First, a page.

The Barcelona forward scored the winner against Brazil on his return from a three-month ban, although he may not get the chance to increase his international tally amid fears that Monday's game could be cancelled due to fighting between Israeli and Palestinian forces.
For Messi, it was fitting that his first game back for Argentina after returning from suspension came against Brazil, whose victory in last summer's Copa America he described as "fixed".
Those comments led to three months away from international action, serving as another blow to Argentinian football, but his winner against their old enemy gave La Albiceleste a rare moment of joy.
Indeed, following a second-round exit at last year's World Cup and a defeat to Brazil in the Copa America semi-final, there are doubts over Argentina's ability to assert themselves at major tournaments in the same way that they did across the 1980s and 1990s.
While the influence of Messi is often salutary, the 32-year-old's presence can sometimes appear to have a stymying effect, with too much tactical emphasis on getting the ball to him and not enough focus on how Argentina can best function as a collective attacking unit.
With this idea in mind, the Argentina boss ought to take a look at Monday's opponents as inspiration for how one creates a stable base from which an intractable outfit can emerge.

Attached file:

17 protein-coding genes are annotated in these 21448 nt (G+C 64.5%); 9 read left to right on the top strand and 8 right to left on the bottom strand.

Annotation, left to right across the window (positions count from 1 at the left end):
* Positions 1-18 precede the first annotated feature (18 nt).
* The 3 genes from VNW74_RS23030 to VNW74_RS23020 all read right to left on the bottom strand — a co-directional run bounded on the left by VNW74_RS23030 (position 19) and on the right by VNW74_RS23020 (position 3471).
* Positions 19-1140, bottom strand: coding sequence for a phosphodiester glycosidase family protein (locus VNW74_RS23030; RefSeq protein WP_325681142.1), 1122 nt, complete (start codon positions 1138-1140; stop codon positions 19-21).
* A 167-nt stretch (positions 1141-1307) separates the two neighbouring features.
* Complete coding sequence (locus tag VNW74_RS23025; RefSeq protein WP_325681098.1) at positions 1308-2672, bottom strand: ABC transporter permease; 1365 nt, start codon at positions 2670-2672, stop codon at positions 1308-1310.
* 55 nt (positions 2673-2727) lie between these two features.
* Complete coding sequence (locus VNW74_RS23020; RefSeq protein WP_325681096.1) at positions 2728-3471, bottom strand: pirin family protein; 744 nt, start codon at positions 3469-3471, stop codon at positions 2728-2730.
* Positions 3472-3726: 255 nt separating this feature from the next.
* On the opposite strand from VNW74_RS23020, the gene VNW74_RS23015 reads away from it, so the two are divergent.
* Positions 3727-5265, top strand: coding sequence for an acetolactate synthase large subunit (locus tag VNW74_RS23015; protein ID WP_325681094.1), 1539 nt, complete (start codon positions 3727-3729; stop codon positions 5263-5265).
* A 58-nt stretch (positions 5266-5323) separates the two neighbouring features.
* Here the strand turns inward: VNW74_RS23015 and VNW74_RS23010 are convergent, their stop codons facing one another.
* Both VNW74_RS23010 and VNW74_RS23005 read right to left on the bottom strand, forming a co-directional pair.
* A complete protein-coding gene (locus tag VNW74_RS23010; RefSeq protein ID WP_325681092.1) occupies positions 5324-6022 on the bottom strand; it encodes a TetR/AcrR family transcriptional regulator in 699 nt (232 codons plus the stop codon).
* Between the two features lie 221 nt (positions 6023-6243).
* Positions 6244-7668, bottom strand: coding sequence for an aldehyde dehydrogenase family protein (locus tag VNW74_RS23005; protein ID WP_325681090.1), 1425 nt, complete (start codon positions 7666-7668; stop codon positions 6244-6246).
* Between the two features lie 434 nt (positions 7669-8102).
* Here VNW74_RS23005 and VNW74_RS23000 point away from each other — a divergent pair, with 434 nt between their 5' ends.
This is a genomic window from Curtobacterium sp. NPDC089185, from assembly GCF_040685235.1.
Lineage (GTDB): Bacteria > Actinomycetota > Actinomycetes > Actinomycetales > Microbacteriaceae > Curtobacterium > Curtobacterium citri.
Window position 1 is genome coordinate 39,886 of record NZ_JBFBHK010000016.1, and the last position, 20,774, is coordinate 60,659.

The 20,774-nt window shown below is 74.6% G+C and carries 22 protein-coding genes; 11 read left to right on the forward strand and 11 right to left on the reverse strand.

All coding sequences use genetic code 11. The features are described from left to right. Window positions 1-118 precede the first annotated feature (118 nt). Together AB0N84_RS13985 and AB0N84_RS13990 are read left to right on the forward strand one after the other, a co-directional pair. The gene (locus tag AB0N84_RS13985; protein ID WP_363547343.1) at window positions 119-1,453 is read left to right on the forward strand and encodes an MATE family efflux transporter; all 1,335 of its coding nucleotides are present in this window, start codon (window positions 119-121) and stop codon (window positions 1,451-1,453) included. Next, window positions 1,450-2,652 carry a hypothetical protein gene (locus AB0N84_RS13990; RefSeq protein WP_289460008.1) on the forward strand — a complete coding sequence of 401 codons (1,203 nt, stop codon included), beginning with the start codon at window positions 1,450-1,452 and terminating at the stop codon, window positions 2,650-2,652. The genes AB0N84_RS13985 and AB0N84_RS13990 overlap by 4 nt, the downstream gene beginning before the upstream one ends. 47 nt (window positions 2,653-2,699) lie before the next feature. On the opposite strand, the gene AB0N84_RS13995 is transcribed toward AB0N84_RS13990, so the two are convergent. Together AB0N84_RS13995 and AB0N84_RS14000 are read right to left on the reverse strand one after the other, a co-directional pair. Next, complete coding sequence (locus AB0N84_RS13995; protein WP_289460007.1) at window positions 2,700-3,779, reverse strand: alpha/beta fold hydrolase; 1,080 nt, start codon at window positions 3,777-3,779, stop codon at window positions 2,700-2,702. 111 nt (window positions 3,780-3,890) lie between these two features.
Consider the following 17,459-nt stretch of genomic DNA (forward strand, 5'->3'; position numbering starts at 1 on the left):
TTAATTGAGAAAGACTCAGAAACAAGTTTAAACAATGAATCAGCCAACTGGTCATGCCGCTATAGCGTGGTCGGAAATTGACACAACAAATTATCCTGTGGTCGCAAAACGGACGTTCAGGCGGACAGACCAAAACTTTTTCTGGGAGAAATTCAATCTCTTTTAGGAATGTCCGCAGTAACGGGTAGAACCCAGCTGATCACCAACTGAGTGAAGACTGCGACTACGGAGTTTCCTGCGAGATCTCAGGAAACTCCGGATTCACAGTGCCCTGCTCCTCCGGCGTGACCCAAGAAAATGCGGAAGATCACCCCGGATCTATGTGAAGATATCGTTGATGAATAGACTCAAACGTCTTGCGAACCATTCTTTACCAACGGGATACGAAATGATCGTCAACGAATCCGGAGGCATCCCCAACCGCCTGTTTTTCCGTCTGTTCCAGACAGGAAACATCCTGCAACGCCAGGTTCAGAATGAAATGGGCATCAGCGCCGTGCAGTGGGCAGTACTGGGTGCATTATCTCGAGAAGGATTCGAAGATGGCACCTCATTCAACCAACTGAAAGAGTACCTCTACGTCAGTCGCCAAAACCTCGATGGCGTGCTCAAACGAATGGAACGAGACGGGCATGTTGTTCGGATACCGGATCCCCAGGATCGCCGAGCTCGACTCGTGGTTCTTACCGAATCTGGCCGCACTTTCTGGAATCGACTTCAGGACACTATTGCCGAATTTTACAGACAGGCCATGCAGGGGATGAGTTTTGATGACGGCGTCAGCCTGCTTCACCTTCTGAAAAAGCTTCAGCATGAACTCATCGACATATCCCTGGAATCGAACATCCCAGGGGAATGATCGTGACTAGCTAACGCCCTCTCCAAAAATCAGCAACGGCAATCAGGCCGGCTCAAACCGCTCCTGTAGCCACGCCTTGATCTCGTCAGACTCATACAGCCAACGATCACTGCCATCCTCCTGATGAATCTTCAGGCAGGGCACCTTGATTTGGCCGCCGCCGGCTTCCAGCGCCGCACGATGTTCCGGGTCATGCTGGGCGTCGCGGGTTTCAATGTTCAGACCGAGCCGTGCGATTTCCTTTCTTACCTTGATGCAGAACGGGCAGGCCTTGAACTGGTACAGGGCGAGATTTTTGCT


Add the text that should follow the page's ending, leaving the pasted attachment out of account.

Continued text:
While Argentina have made eight managerial changes since 2006, Uruguay boss Oscar Tabarez has quietly and efficiently remained at the helm for 13 years, overseeing three World Cup campaigns and five Copa Americas, emerging victorious in 2011.
For country with a population of under 3.5 million, Tabarez has always constructed his team on the basis of optimal resourcefulness - something manifested in the way that Uruguay defend with such solidity and unity.
Indeed, while Uruguay may not always thrill spectators with their performances, the fact that they have conceded more than once in a game on just one occasion since October 2018 serves to illustrate that Tabarez has never allowed for the team's levels to drop.
With Luis Suarez and Edinson Cavani leading the counter-attacking effort, the two-time World Cup winners know their game-plan as if it were religious doctrine, making them a difficult opponent for any team to face.
Recent Argentina form: WDWDWW
Recent Uruguay form (all competitions): LWDWDW
For Uruguay, Cavani and Suarez are both expected to start up front once again, with the latter coming off at half time and the former scoring during the 2-1 win over Hungary last time out.
Moreover, Juventus midfielder Rodrigo Bentancur looks likely to make way for Arsenal's Lucas Torreira, whose performances for his national side played an important part in the club's decision to sign him last year.
Argentina possible starting lineup:
Musso; Foyth, Pezzella, Otamendi, Tagliafico; Rodriguez, Paredes, Acuna, Dybala; Aguero, Messi
Uruguay possible starting lineup:
Muslera; Gonzalez, Coates, Godin, Laxalt; Pereiro, Torreira; Lozano, Stuani; Cavani, Suarez
We say: Argentina 1-0 Uruguay
Provided that the bombs stay away, expect a cagey affair in Tel Aviv, with Uruguay players ganging up on Messi and any other pockets of space that Argentina find.
However, Argentina's six-game unbeaten streak, combined with the presence of Messi accompanied by Sergio Aguero, should be enough for Scaloni's side to snatch a winning goal.
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